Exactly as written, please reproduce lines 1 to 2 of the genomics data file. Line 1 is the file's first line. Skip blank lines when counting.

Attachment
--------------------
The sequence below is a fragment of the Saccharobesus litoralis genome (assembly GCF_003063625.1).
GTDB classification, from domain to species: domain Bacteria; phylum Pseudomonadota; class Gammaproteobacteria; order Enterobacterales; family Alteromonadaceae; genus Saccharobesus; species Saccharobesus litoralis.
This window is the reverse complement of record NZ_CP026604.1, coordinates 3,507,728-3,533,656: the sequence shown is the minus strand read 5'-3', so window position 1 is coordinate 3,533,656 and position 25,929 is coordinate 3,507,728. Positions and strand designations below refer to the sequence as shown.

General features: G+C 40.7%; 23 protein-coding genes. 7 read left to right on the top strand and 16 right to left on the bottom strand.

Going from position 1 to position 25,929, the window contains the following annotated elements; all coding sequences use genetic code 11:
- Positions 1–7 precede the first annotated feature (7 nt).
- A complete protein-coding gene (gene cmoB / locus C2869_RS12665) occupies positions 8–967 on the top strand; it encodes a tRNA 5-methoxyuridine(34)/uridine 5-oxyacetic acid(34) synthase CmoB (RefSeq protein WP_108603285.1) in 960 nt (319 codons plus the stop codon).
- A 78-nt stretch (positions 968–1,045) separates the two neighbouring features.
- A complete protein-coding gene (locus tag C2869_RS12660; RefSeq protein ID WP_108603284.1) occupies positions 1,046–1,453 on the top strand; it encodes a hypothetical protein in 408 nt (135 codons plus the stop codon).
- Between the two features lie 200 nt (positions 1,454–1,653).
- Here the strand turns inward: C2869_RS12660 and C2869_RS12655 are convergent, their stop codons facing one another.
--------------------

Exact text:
The sequence below is a fragment of the Saccharobesus litoralis genome (assembly GCF_003063625.1).
GTDB classification, from domain to species: domain Bacteria; phylum Pseudomonadota; class Gammaproteobacteria; order Enterobacterales; family Alteromonadaceae; genus Saccharobesus; species Saccharobesus litoralis.